3 Flag of Florida (1861–1865).svg Florida February 8, 1861[18]
4 Flag of Alabama (1861, obverse).svg Alabama February 8, 1861[18]
5 Flag of Mississippi (1861–1865).gif Mississippi February 8, 1861[18]
6 Flag of Louisiana (February 1861).svg Louisiana February 8, 1861[18]
7 Flag of Texas.svg Texas March 2, 1861[18]

References[edit]

  1. ^ a b c "Background of the Confederate States Constitution". civilwarhome.com.
  2. ^ a b Matthews, James M., ed. (1864). The Statutes at Large of the Provisional Government of the Confederate States of America, from the Institution of the Government, February 8, 1861, to its Termination, February 18, 1862, Inclusive; Arranged in Chronological Order. Richmond: R. M. Smith. p. 104 – via Internet Archive.
  3. ^ a b c d Constitution of the Confederate States of America, Adopted unanimously by the Congress of the Confederate States of America, March 11, 1861. Montgomery, Ala.: Shorter & Reid. 1861. OCLC 002513345. OL 24392191M – via Internet Archive.
  4. ^ Ordinances and Constitution of the State of Alabama, With the Constitution of the Provisional Government and of the Confederate States of America. Montgomery: Barrett, Wimbish & Co. 1861. p. 42. LCCN 16025838. OL 6592763M – via Internet Archive.
  5. ^ Journal of the Public and Secret Proceedings of the Convention of the People of Georgia, Held in Milledgeville and Savannah in 1861. Together With the Ordinances Adopted. Milledgeville, Ga.: Boughton, Nisbet & Barnes. 1861. p. 393 – via Internet Archive.
  6. ^ Official Journal of the Proceedings of the Convention of the State of Louisiana. New Orleans: J. O. Nixon. 1861. p. 277. LCCN 10012518. OL 7019133M – via Internet Archive.
  7. ^ Winkler, William, ed. (1912). Journal of the Secession Convention of Texas, 1861. Austin Printing Company. p. 232-35. LCCN 12033692. OCLC 217767. OL 6550923M – via Internet Archive.
  8. ^ Journal of the State Convention, and Ordinances and Resolutions Adopted in March, 1861. Jackson: E. Barksdale. 1861. p. 77 – via Internet Archive.
  9. ^ Journal of the Convention of the People of South Carolina, Held in 1860-'61. Charleston: Evans & Cogswell. 1861. pp. 243-51. OL 24587259M – via Internet Archive.
  10. ^ Matthews, James M., ed. (1864). The Statutes at Large of the Provisional Government of the Confederate States of America, from the Institution of the Government, February 8, 1861, to its Termination, February 18, 1862, Inclusive; Arranged in Chronological Order. Richmond: R. M. Smith. p. 120 – via Internet Archive.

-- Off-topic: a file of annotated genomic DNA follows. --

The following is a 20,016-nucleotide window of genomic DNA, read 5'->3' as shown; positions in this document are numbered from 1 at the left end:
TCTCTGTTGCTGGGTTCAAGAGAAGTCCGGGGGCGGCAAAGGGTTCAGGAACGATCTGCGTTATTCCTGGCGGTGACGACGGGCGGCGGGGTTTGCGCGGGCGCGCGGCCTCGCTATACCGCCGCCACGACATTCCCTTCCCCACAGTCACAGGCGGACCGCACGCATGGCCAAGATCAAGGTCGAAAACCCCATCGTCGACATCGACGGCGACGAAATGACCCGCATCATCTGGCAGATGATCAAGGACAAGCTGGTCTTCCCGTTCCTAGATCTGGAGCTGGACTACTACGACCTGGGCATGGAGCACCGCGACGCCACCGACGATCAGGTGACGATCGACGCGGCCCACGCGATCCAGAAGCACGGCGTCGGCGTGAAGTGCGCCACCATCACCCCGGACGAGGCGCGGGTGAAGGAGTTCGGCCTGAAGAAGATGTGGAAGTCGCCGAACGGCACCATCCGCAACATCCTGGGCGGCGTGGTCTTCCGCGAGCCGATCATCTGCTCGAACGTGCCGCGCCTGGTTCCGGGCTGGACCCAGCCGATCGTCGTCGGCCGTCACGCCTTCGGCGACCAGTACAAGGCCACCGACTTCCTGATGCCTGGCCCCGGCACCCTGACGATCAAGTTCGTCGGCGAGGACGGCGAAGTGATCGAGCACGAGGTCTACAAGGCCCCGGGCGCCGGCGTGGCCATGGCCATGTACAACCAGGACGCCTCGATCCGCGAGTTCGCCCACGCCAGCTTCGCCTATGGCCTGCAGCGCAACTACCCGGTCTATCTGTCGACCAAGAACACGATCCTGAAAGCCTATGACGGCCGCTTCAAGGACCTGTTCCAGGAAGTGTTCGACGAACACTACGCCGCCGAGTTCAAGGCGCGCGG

11. ^ Matthews, James M., ed. (1864). The Statutes at Large of the Provisional Government of the Confederate States of America, from the Institution of the Government, February 8, 1861, to its Termination, February 18, 1862, Inclusive; Arranged in Chronological Order. Richmond: R. M. Smith. pp. 118-19 – via Internet Archive.
  12. ^ Journal of the convention of the People of North Carolina, Held on the 20th Day of May, A. D. 1861. Raleigh: Jno. W. Syme. 1862. p. 18. LCCN 02014915. OCLC 6786362. OL 13488372M – via Internet Archive.
  13. ^ Matthews, James M., ed. (1864). The Statutes at Large of the Provisional Government of the Confederate States of America, from the Institution of the Government, February 8, 1861, to its Termination, February 18, 1862, Inclusive; Arranged in Chronological Order. Richmond: R. M. Smith. p. 119 – via Internet Archive.
  14. ^ "Tennessee Admitted as a Member of the Confederacy". Louisville Daily Courier. 33 (6). July 6, 1861. p. 1.
  15. ^ Matthews, James M., ed. (1864). The Statutes at Large of the Provisional Government of the Confederate States of America, from the Institution of the Government, February 8, 1861, to its Termination, February 18, 1862, Inclusive; Arranged in Chronological Order. Richmond: R. M. Smith. p. 221 – via Internet Archive.
  16. ^ Matthews, James M., ed. (1864). The Statutes at Large of the Provisional Government of the Confederate States of America, from the Institution of the Government, February 8, 1861, to its Termination, February 18, 1862, Inclusive; Arranged in Chronological Order. Richmond: R. M. Smith. p. 222 – via Internet Archive.
  17. ^ Constitution of the provisional government of the Confederate States of America. Montgomery, Ala.: Shorter & Reid. 1861. OL 24392168M – via Internet Archive.
  18. ^ a b c d e f g Matthews, James M., ed. (1864). The Statutes at Large of the Provisional Government of the Confederate States of America, from the Institution of the Government, February 8, 1861, to its Termination, February 18, 1862, Inclusive; Arranged in Chronological Order. Richmond: R. M. Smith. p. 8 – via Internet Archive.